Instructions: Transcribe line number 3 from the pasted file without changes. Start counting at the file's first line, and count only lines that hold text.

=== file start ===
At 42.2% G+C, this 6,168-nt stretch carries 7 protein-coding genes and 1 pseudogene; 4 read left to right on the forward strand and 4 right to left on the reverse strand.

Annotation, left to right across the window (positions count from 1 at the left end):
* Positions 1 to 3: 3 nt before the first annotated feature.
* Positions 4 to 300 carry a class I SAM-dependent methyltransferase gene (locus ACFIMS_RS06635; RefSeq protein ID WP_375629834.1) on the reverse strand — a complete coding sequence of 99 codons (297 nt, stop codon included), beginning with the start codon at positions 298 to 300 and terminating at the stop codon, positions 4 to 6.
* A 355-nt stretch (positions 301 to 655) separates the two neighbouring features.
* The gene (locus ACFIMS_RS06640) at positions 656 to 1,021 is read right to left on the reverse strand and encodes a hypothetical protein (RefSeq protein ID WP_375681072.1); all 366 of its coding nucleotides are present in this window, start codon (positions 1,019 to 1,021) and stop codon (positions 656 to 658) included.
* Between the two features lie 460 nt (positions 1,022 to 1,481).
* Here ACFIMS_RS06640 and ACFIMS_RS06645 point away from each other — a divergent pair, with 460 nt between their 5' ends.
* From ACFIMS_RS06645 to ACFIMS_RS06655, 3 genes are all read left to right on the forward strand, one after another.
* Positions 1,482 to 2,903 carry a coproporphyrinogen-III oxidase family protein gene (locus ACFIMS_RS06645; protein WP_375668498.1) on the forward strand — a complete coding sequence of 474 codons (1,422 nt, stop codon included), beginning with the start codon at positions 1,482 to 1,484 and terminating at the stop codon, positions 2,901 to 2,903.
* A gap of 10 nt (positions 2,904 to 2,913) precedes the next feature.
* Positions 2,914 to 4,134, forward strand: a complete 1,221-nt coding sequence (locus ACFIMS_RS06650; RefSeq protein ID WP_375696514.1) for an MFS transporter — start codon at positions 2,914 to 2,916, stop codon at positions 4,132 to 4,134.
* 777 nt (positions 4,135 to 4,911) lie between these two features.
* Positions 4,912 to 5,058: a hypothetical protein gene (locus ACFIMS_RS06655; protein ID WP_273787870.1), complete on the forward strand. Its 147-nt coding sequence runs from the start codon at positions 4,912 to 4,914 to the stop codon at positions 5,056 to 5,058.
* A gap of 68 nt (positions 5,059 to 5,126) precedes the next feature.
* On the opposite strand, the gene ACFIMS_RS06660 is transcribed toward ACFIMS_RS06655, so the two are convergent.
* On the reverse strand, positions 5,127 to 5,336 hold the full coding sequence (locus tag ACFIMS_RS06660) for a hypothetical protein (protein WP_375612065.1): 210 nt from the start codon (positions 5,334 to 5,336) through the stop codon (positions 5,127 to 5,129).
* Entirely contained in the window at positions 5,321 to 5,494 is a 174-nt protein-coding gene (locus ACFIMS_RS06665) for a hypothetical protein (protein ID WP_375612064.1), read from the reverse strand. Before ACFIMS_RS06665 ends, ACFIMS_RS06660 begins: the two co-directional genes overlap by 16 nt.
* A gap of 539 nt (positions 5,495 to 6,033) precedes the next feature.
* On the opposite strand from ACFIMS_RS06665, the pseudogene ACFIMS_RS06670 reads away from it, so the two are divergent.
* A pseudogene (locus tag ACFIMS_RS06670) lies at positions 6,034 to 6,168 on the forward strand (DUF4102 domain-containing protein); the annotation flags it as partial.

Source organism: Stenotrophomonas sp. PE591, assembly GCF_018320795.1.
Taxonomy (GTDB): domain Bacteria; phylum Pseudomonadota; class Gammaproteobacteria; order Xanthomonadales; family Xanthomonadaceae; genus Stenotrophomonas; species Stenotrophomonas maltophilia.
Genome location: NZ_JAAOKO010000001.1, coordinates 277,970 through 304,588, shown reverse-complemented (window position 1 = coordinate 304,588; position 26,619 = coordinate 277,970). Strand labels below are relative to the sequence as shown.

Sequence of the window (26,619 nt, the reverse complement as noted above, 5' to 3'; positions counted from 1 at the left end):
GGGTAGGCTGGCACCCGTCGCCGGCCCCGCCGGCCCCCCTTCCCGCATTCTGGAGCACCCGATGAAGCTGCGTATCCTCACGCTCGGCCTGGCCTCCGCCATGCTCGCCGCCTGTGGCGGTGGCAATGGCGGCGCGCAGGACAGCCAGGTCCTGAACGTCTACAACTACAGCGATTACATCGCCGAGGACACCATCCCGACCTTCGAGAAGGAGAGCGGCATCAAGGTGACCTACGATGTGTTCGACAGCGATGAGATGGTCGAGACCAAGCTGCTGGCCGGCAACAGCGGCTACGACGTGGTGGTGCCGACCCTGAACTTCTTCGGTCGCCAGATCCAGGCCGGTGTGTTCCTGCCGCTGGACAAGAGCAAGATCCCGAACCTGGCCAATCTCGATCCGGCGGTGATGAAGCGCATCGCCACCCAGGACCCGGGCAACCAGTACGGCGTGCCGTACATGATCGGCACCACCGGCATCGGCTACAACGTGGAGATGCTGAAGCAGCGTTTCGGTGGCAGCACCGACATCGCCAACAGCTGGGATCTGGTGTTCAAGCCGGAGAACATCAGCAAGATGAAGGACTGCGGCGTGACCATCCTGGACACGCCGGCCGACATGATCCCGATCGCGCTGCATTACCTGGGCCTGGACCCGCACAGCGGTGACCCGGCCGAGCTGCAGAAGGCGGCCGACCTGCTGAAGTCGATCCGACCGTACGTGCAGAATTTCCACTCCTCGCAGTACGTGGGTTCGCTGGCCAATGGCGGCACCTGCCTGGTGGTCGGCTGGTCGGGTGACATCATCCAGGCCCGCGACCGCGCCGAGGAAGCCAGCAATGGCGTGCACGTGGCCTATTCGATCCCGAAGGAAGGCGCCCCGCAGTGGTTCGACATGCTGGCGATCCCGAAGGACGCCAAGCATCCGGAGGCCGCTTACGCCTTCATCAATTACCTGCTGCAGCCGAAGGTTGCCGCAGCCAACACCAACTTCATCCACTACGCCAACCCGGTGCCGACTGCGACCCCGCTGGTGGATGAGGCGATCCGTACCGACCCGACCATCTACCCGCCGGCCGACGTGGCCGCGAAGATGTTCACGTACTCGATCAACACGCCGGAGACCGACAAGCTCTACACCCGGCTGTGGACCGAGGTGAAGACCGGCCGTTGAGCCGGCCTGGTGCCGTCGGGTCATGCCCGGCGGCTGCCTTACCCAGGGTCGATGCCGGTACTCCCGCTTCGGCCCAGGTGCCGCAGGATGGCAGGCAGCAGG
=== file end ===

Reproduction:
* Positions 1 to 3: 3 nt before the first annotated feature.